[Haskell-cafe] allocation for "pure" FFI functions
nicolas.pouillard at gmail.com
Fri Oct 15 08:24:26 EDT 2010
On Fri, 15 Oct 2010 09:07:22 +0100, Duncan Coutts <duncan.coutts at googlemail.com> wrote:
> On Thu, 2010-10-14 at 17:45 +0000, Johannes Waldmann wrote:
> > Hi. I wonder how to do the following properly.
> > I have one (large) C type, let's call it T,
> > and I want to sell it as an abstract type in Haskell.
> > I want to use C functions as if they were of type T -> T
> > (pure function, returns a modified copy of the input)
> > and the question is, how to do the memory allocation for that,
> > in particular, how to avoid IO showing up
> > in the (visible) types on the Haskell side:
> > I don't want IO because I don't want to declare some artificial
> > order of execution - instead I want lazy evaluation.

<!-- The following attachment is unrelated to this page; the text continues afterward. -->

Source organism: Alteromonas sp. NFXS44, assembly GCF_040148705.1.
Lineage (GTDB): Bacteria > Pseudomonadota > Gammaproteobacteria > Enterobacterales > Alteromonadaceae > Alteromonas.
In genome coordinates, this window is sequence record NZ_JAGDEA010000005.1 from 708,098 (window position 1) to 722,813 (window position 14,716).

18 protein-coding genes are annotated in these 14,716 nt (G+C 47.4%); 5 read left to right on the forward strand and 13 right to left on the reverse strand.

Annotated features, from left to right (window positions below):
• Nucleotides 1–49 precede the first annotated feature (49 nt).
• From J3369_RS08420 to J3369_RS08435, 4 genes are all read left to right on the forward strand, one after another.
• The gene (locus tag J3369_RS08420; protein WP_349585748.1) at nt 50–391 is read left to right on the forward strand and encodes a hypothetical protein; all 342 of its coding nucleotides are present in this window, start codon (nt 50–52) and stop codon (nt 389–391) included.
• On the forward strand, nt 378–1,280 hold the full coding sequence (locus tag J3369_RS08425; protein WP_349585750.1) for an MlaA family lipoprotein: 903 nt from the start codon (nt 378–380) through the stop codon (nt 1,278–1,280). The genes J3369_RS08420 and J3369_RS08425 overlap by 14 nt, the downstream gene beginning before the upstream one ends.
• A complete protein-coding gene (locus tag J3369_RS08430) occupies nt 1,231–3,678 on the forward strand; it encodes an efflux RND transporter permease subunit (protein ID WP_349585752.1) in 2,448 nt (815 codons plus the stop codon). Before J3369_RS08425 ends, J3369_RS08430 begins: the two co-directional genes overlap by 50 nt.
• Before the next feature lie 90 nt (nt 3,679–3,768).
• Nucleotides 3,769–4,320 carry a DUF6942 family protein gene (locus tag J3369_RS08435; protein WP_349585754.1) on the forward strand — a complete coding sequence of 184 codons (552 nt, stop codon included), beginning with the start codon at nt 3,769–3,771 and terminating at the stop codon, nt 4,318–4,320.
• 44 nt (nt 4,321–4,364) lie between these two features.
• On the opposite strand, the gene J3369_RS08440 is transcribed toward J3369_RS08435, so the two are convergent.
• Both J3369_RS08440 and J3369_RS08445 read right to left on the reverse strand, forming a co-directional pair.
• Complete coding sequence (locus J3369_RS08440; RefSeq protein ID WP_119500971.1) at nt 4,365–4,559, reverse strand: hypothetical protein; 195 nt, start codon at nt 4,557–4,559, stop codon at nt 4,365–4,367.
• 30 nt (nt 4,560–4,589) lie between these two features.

> > E.g., I might have some Haskell record with a T component
> > which may or may not be evaluated (accessed) at all.
> It is exactly for this purpose that the Haskell FFI library includes
> unsafePerformIO. This is basically *the* legitimate use case for it, so
> you don't need to feel bad about it.
I still feel bad about it. Its so easy to turn unsafePerformIO into
unsafeCoerce, that I can well happen by mistake. I would like to have
an unsafePerformIO that is only unsafe w.r.t. performing effects, not
breaking the type-system. Here is a suggestion, it may be not new but
I never seen it on unsafePerformIO:
unsafePerformIO :: Typeable a => IO a -> a
unsafePerformIO = ... same code ...
Provided that Typeable instance are all generated by the compiler this
has the desired effect of preventing generalization of mutable data.
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